And then we have a hyperhemolytic crisis, which is characterized by a rapid decrease in hemoglobin levels.
In terms of diagnosis of sickle cell anemia, we can do what's called a sickle turbidity test, which will detect that abnormal hemoglobin, that HbS. We can also do something called hemoglobin electrophoresis.
In terms of treatment, we're going to give those opioid analgesics on a schedule. In addition, we need to provide antibiotics if there's an infection present. In addition, we will need to administer IV fluids to help decrease the viscosity of the blood. So we're trying to help the flow of blood get to the organs, which will help prevent tissue hypoxia. And then we would give blood products and oxygen as ordered.
In terms of patient teaching, we're definitely going to want to encourage our patients to get enough fluid intake to help prevent dehydration and prevent the onset of a vaso-occlusive crisis. We also want them to avoid getting infection. So they need to perform meticulous hand hygiene and avoid crowds as well.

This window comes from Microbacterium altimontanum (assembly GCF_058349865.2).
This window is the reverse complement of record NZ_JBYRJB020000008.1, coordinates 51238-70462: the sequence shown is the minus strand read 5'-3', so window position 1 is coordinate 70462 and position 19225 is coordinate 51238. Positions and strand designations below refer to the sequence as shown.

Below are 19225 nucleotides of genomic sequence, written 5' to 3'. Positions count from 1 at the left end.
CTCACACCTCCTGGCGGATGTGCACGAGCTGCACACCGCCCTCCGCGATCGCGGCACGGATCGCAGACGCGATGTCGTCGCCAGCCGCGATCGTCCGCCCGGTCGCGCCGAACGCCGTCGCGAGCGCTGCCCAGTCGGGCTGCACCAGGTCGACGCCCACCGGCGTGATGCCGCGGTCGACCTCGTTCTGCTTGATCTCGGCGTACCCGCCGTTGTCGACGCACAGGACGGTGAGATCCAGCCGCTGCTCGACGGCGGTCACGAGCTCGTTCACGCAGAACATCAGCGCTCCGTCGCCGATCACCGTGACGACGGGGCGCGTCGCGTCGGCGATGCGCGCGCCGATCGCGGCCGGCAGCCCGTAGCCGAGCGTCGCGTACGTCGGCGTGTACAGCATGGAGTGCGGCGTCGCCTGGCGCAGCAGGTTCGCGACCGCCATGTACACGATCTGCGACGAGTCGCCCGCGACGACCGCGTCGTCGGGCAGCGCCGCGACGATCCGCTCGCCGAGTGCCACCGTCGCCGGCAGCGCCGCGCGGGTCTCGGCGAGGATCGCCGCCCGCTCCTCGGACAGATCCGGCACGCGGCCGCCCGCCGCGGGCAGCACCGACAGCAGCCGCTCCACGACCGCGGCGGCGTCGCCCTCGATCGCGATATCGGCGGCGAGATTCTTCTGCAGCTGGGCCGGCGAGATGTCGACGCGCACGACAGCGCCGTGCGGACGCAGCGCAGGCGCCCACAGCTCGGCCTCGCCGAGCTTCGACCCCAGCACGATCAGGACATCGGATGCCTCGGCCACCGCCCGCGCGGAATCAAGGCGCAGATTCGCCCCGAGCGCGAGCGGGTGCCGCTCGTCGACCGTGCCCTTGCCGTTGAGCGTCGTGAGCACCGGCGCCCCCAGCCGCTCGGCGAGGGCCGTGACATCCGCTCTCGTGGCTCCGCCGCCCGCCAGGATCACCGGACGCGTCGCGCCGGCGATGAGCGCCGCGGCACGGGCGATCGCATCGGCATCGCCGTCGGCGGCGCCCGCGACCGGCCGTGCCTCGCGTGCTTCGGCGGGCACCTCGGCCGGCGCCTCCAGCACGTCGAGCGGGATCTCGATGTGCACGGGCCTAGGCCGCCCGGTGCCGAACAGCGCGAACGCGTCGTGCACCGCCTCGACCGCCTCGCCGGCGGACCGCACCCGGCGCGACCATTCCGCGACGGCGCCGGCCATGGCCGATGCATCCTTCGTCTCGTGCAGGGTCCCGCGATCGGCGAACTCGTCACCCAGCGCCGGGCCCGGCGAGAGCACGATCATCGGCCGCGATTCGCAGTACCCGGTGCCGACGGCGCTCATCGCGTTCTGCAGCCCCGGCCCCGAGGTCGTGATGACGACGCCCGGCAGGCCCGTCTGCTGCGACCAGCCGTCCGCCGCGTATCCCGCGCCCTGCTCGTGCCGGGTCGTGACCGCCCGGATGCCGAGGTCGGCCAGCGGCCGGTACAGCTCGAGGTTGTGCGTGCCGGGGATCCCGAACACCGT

All right, time for a quiz. I had a hard time figuring out my three questions because there are many questions I could ask about this topic. But first question. What type of anemia is caused by a lack of intrinsic factor, which impairs absorption of B12? The answer is pernicious anemia. Question number two. What type of sickle cell crisis is characterized by severe pain? The answer is a vaso-occlusive crisis. Question number three. What two key teaching points do you need to provide your patient with sickle cell anemia? The answer is get adequate fluid intake and avoid infection. There are actually other teaching points you could provide as well, like getting enough rest, etc. But really avoiding dehydration is going to be key for our sickle cell patients, in addition to avoiding infection. Okay. I hope this video has been helpful. Thank you so much for watching. Take care and good luck studying.